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Dec 5, 2020 - Jan 17, 2021
Over 70 million people have enjoyed this spectacular adaptation of Victor Hugo's masterpiece since it premiered on the West End in 1985. Now let Les Miserables sweep you too through its epic tale of passion and destruction, set against the backdrop of a nation in tumult. This international award-winning musical continues to thrill audiences night after night in productions across the world, but none are quite the same as experiencing Les Miserables right where the magic began - on the West End.
December 5, 2020 - January 17, 2021
Les Miserables may be closed for now... but don't fret, Cosette, you can get your fix of the French epic this Christmas! The sold-out semi-staged concert returns, and once again the creme de la creme of the West End will be heading up the cast! Don't miss the likes of Alfie Boe, Michael Ball, Carrie Hope Fletcher and Matt Lucas as they give you all the Les Mis goosebumps!
Shaftesbury Avenue 51, London W1D 6BA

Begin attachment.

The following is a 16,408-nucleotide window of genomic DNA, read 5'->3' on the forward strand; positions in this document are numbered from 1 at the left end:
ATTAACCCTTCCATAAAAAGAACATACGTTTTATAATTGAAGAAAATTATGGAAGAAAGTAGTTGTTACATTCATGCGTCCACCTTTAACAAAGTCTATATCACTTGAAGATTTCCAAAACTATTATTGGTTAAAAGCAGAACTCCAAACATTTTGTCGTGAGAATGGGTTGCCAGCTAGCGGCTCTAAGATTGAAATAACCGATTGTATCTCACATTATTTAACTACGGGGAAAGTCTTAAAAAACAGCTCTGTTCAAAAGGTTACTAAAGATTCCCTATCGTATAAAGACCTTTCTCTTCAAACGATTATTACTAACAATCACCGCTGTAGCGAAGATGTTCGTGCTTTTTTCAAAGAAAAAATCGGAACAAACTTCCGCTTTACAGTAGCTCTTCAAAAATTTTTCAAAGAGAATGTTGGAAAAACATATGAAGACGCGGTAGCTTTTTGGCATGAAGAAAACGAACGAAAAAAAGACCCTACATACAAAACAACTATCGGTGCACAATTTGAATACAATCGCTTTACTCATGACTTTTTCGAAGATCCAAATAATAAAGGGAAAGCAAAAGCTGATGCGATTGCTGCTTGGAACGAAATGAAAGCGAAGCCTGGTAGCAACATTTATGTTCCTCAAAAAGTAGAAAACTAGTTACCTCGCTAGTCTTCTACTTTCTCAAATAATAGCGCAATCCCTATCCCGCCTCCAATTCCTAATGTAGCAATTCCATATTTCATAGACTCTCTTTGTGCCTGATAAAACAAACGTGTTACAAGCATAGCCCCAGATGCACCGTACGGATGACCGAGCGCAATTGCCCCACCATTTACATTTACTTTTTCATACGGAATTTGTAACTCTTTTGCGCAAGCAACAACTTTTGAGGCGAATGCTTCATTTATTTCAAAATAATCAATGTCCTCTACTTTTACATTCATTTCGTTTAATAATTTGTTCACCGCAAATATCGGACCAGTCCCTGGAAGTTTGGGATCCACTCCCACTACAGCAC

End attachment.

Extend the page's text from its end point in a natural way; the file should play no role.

The home of musical theatre giant Les Miserables, The Sondheim Theatre (formally The Queens Theatre) has been serving Shaftesbury Avenue alongside its twin (The Gielgud, nee The Hicks) since 1907. Re-named in honour of the great Musical Theatre composer Stephen Sondheim for his 90th birthday, this Edwardian theatre has had a bumpy ride throughout its history, becoming the first West End casualty of WWII in September 1940 when a Luftwaffe bomb rudely ended a run of Daphne Du Maurier's Rebecca.
After nearly 20 years of restoration, it reopened in July 1957 with John Gielgud in Ages of Man - a recital of Shakespeare's sonnets. In addition to hosting the longest-running musical of all time (over 30 years and counting) since its 2004 move from the Palace theatre, other notable performances at the Queens have included: Noel Coward's final West End appearance in 1966's A Suite in Three Keys, and Sir Kenneth Branagh's launch to fame in 1987's Another Country with Rupert Everett (succeeded in the show by Daniel Day-Lewis and Colin Firth!)
Whilst reported in The Stage newspaper in 1907 as having some 1200 seats making roughly three hundred pounds a night, the auditorium now seats a more comfortable 1,074 and makes substantially more!
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Please note: The term Sondheim Theatre as well as all associated graphics, logos, and/or other trademarks, tradenames or copyrights are the property of the Sondheim Theatre and are used herein for factual descriptive purposes only. We are in no way associated with or authorized by the Sondheim Theatre and neither that entity nor any of its affiliates have licensed or endorsed us to sell tickets, goods and or services in conjunction with their events.